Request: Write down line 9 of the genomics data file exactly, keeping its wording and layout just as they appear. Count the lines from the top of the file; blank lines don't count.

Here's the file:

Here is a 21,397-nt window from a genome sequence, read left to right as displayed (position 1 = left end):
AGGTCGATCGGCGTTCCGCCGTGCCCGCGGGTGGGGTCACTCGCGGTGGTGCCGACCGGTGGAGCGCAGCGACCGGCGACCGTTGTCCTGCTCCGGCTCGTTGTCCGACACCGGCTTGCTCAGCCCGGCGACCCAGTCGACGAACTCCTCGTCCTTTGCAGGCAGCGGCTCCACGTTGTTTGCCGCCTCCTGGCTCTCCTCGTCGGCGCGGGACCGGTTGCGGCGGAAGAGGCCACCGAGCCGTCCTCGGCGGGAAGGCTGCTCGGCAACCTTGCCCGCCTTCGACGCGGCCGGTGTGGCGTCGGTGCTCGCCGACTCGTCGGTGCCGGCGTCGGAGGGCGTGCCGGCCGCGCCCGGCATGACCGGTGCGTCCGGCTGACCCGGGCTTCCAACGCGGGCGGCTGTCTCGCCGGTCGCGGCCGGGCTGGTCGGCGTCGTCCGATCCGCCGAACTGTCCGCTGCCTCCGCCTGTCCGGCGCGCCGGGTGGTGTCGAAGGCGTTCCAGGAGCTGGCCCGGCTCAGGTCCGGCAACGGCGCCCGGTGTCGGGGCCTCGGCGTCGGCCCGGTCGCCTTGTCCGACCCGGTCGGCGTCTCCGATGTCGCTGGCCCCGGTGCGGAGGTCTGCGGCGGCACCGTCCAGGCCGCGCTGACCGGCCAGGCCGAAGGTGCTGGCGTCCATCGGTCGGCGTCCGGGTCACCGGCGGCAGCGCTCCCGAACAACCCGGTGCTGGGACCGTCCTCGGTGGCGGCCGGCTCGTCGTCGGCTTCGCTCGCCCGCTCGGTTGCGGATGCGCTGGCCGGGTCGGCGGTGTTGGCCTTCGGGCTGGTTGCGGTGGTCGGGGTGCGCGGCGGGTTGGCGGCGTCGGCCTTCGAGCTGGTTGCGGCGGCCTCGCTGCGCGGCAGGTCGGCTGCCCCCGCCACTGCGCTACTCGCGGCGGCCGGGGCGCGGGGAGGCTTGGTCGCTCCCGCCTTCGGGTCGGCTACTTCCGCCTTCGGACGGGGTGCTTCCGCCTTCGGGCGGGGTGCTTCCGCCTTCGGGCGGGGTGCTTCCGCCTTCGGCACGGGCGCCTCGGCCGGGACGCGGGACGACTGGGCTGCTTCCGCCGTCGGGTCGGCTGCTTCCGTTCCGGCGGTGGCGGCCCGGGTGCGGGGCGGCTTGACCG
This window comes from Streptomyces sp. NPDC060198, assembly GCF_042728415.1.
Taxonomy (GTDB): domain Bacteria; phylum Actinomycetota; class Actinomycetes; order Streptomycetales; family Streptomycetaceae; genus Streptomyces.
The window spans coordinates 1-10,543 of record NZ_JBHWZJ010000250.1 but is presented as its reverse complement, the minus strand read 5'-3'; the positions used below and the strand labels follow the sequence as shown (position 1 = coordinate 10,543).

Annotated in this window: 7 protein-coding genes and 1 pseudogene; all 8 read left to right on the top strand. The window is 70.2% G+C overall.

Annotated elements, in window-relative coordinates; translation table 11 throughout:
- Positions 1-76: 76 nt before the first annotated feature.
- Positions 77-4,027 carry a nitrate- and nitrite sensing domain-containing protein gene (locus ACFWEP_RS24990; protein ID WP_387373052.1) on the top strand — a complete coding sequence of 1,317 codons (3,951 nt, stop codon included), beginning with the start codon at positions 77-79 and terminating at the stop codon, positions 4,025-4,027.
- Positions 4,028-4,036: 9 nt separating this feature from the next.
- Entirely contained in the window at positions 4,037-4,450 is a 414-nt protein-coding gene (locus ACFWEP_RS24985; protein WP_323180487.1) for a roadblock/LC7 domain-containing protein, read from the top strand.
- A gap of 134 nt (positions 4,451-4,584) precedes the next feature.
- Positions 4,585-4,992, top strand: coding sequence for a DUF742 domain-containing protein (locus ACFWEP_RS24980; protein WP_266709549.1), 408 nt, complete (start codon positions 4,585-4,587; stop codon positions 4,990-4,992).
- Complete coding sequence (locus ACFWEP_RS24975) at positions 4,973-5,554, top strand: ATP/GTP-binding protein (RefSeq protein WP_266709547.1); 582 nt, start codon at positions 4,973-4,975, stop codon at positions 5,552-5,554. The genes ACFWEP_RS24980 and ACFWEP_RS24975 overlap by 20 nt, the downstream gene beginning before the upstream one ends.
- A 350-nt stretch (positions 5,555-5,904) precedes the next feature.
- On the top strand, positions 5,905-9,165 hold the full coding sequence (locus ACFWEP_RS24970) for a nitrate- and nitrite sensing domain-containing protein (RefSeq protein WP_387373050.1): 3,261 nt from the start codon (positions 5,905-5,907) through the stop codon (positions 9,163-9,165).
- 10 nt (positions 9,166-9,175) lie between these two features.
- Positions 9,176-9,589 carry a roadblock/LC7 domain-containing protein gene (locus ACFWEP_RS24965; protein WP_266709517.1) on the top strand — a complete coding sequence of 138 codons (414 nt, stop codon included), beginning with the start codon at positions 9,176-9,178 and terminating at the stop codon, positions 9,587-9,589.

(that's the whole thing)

- Positions 77-4,027 carry a nitrate- and nitrite sensing domain-containing protein gene (locus ACFWEP_RS24990; protein ID WP_387373052.1) on the top strand — a complete coding sequence of 1,317 codons (3,951 nt, stop codon included), beginning with the start codon at positions 77-79 and terminating at the stop codon, positions 4,025-4,027.